Thursday, March 20, 2014

Building Unity Farm - Signs of Spring

Today is the vernal equinox and many people in New England are suffering from seasonal affective disorder after the coldest, snowiest, most relentless winter on record.

The 100 animals of Unity Farm are relishing the first 24 hours since November with temperatures above freezing.

Around the farm, signs of early spring are upon us.    When I walked the Marsh trail this morning I saw skunk cabbage poking through the icy ground.   Skunk cabbage is biologically warm and is generally the first plant to leaf out in the wetlands.   Our bees are likely to fly today and bring skunk cabbage pollen back to the hives.

I borrowed a friend’s motion sensing camera and attached it to a tree on the Woodland trail.   It captured the spring mating dance of wild turkeys - in the picture above you can see the male shaking his snood and the disinterested female looking for breakfast.

Our ducks laid the first eggs in the lives (they where born last year).  Like guinea fowl, ducks are not the best parents and they left the eggs in the frozen mud of their pen.   As we plan for the Farmer’s market sales of Summer, we’ll include duck eggs along with the chicken eggs, fresh mushrooms, garlic, and alpaca yarn we planned to sell.

Since we’ll have three to four days of weather above freezing, my wife and I prepared to bottle our mead and cyser (half honey/half cider).   We fermented the mead from October to March from a specific gravity of 1.090 to 1.000, yielding 12% alcohol by volume.    Since we prefer a hydromel, a lighter mead, we’ll bottle it diluted with spring water to 6% alcohol in 187ml (6 ounce) champagne bottles.   Last night we racked the mead and cyser off the bed of yeast into sterilized gallon jugs, where all remaining sediment from fermentation will settle until we bottle this weekend.  Since the mead was an experiment based on our first year harvesting honey, we’ll only have 100 bottles of our 2013 vintage.   So far, so good.   I prefer the taste of Unity Farm mead to most of the commercial meads I have tried.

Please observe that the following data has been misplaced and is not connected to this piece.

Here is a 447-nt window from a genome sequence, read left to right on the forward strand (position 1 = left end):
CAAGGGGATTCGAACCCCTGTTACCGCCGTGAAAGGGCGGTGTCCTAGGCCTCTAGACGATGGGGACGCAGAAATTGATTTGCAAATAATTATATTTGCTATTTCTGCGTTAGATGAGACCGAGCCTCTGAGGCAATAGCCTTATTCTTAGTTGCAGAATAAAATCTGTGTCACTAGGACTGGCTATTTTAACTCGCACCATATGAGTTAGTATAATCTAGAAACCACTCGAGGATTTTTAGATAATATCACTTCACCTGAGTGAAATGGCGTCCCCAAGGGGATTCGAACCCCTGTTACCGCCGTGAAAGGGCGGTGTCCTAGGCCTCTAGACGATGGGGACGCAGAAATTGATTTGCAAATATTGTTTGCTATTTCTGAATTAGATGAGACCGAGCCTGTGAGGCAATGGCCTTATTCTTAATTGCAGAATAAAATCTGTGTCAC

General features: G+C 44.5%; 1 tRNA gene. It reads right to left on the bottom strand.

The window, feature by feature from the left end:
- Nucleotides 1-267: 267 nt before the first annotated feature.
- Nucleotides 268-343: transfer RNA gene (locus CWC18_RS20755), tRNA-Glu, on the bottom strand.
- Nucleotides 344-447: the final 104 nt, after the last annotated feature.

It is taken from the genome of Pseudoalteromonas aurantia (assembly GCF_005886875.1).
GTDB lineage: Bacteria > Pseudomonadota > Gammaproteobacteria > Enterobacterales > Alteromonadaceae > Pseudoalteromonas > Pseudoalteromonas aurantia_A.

The thaw will enable us to install the new bee infrastructure we’ve been building over the winter.   My wife painted (with low volatility primer) enough deep boxes, medium boxes, outer covers, and hive top feeders to build 10 new hives.   I created hive stands using 4x4s, 2x6s and carriage bolts.   We have learned a great deal during our winter nighttime Bee School program and designed the new bee yard to maximize warmth, minimize moisture, and support the bees through whatever malady they encounter (colony collapse, nosema, varroa mites, food shortages, hive beetles etc).    This weekend, I’ll begin to place the new hives on a south facing corner of the orchard, using 2x2 foot bluestone to create level building pads.   The picture below illustrates what the standard setup for each hive will look like.   We’ll add three types of bees this year.  In April, we’re getting four packages of 10000 bees+queens that overwintered in Vermont.      In June, we’re getting two packages of 10000 bees+queens from Wilbanks in Georgia.   We’re also getting two “nucs” from New Hampshire in May.

A five frame bee nucleus (nuc) consists of:
a "laying" queen that has already been accepted by the hive
3 inner frames containing brood in all stages
2 outer frames containing honey, pollen, and adhering bees.

We’ll move our existing bees into the new bee infrastructure, so we’ll have 10 completely updated hives ready for the explosion of flowers in our orchard during May.   I’m confident that our intensive preparation of the new bee yard will give the bees a better overwintering environment next year.

Last night, as I walked through the orchard listening to the coyotes howl at the moon, with my feet slipping in the first mud of Spring, I realized that winter is finally waning.  The weekends ahead will be filled with planting, mushroom log inoculation, and awaiting the birth of baby Alpaca.   I can’t wait to work the unfrozen earth.

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